Rectilinear 3 driver replacement

Discussion in 'Speakers' started by Soggy, Sep 11, 2009.

  1. Soggy

    Soggy New Member

    Has anyone out there replaced the tweeters or supertweeters in Rectilinear 3s?

    I sometimes wonder (and I've seen posts from others) if replacing the Peerless cone tweeters with more modern soft dome tweeters would give a better sound or spatial soundstage.

    The Rectilinear 5 seems similar to the Rectilinear 3 in many ways but with newer style drivers. One possibility that comes to mind would be to replace the Rec 3 tweeters with those used in the Rec 5 or in the Dahlquist DQ-10s.
    Or simply with newer Philips soft dome tweeters.

    Has anyone tried anything along these lines?


  2. dnewma04

    dnewma04 The Healer Super Mod Subscriber

    The old peerless cone tweeters were about as good as it got for the format with good extension and even pretty decent off axis response that gently rolled off, not nearly as beamy as some cones. If you like what you hear, I don't know that you'd be happy with the results if you swapped the tweeters out. If you are thinking you are missing some freq extension and don't mind tearing them up a bit, it never hurts to play around.
  3. Soggy

    Soggy New Member

    I always assumed that the smaller Peerless tweeters in Rec IIIs are the supertweeters.
    But I just read a posting in an epinions consumer site that described the larger tweeters as the supertweeters.

    Anyone know which is which?

  4. Knight Hawk

    Knight Hawk New Member

    Windy City area
    I've owned a pair of these venerable speakers since 1970. According to the official replacement driver list the smaller, i.e. 2 inch driver is the "super tweeter". See list here:

    I also ran across someone else asking whether replacing the tweeters with updated ones was a good idea. The general consensus was "no". The Rec III's are a very well engineered system, especially for that era. The drivers and crossover are accurately balanced, and attempting to "improve" performance with different drivers would most likely just end up unbalancing them.

    The paper cone tweeters used in the Rec III (there are 2 x 2 in. and 2 x 2.5 in. in each cabinet.), are actually quite excellent. However, it seems that they tend to suddenly die over time, and the musical overtones would then tend to be less balanced. I lost a couple tweets on my pair of IIIs, but I'm no longer able to hear as well in the extended high frequencies, so I don't seem to notice it. Indeed, to my ears, these old boxes still sound remarkably accurate in the high end. Nevertheless, I've been looking around for replacement drivers. Can anyone help me?
    Last edited: Oct 28, 2011
  5. stickman

    stickman Super Member

    Los Angeles
    The Rec III's are known for being non-fatiguing for extended listening periods and the Peerless cone tweeters are the primary reason why. They lack the peaks and resonances (both in the audible and above audibility frequency ranges) found in most tweeters and especially dome tweeters of all types. If you wanted a little more zing on the very high end I would consider just adding some stand alone super tweeters on top like the venerable Foster/Fostex conical horn loaded units sold for years by Radio Shack, but you will need a potentiometer to adjust the relative volume level.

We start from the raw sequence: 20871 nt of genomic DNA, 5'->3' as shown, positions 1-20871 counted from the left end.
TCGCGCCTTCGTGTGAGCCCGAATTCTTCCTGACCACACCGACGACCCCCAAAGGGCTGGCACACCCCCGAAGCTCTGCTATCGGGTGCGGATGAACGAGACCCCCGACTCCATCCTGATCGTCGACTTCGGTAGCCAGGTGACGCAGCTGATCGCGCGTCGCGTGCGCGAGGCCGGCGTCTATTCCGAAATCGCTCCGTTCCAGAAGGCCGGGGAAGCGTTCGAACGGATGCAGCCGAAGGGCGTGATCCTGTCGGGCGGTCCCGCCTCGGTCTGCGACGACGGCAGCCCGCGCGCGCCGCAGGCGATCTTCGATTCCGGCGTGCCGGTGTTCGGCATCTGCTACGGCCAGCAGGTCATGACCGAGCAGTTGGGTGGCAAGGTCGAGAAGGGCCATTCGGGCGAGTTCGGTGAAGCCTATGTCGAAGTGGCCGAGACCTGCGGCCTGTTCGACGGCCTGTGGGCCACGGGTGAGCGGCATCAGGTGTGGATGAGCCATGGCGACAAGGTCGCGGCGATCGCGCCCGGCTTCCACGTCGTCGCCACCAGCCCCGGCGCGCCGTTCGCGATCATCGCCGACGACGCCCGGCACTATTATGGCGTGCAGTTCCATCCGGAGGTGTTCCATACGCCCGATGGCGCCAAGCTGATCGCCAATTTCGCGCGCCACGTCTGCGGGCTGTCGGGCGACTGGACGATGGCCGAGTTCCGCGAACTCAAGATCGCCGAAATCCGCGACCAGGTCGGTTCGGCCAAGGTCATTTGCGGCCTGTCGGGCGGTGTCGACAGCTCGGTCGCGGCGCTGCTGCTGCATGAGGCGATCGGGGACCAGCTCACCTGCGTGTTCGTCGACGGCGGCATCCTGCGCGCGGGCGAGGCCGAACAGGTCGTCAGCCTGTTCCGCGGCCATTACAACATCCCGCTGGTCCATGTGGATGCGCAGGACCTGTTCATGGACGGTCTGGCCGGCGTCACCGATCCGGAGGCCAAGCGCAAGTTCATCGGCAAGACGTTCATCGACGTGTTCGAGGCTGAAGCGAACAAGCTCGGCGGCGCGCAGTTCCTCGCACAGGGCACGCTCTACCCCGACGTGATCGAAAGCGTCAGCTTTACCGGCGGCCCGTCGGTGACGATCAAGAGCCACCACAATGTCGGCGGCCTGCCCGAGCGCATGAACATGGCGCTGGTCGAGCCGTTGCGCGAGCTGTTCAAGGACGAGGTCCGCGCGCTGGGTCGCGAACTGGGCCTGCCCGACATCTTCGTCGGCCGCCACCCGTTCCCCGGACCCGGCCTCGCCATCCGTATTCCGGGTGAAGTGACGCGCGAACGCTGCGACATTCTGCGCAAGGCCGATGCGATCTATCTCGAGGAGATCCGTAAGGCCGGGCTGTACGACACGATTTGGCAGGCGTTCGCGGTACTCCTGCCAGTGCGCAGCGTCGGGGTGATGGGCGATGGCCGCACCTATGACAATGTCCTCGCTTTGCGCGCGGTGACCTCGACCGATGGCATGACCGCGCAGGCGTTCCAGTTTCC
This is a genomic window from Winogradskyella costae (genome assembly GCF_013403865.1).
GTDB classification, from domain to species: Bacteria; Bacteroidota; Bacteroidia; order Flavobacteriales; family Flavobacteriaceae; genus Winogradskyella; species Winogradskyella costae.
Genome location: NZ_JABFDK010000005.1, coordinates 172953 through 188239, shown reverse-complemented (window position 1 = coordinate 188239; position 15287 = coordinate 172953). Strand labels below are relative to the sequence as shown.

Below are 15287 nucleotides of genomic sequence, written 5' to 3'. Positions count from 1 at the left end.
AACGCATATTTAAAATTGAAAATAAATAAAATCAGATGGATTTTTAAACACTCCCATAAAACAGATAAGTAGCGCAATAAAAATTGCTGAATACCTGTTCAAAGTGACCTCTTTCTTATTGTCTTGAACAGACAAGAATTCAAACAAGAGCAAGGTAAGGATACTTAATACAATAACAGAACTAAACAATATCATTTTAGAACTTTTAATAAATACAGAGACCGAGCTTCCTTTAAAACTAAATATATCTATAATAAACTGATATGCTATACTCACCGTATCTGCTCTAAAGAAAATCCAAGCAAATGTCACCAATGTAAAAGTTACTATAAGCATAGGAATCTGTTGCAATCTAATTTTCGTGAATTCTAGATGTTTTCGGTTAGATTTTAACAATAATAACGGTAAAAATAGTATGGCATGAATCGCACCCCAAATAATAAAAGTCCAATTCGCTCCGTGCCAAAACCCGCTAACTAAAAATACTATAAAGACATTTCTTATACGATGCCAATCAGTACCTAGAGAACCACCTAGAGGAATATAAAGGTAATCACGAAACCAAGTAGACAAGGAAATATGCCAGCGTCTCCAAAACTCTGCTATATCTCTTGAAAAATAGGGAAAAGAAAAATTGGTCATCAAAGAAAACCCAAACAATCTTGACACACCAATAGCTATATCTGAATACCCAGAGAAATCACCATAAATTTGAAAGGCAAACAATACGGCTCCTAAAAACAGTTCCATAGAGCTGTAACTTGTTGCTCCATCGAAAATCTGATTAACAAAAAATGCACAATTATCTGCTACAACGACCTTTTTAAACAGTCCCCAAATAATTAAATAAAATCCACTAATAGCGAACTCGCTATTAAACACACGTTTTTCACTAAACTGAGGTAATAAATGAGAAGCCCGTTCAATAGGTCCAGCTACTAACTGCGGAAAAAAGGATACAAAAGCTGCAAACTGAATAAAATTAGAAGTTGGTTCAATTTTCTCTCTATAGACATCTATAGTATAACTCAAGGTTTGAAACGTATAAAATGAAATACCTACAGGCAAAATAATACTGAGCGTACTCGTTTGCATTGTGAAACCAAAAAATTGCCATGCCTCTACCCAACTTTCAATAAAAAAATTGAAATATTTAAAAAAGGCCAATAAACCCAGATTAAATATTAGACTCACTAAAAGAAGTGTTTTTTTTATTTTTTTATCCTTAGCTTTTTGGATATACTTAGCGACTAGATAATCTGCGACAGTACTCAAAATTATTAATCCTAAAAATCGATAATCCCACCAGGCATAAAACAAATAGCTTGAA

I owned some Rectilinear 5A's and the first generation Philips polycarbonate hard dome tweeters they used were painfully peaky! That is definitely NOT something to consider!

    PS - Since many speaker builders used the Peerless cone tweeters back during the 1970's, used units appear quite frequently on Fleabay. To find them though you need to do a general search, such as for "Vintage Tweeters" and spot them by appearance. Just make sure you get units with the proper ohm rating. I have some Tandberg speaker Peerless cone tweets that are rated at 3.2 ohms!
    Last edited: Oct 28, 2011
  6. Soundminded

    Soundminded Well-Known Member

    I only heard Rectilinear III a few times and thought it was an excellent speaker. One of the magazines compared it to the Quad electrostatics and said it sounded the same except it had better bass. Rectilinear III was featured as the speakers in an article in one of the hobbyist electronics magazines, might have been Popular Electronics in "The Stereo System I Wish I Owned."

    Rectilinear V was an altogether different animal. It was designed by Dick Shahanian and frankly I don't think it was a very good speaker system. It used a Phillips tweeter crossed over at some high frequency like 11 Khz. He thought that was very clever. I only heard it once at a trade show in NYC. It was being driven by a Dynaco Stereo 400 and the sound was badly distorted. I didn't like it. His clever idea of time alignment, all the rage in the mid 1970s when it was introduced was to tilt the speaker back 4 degrees. Big deal.

Share This Page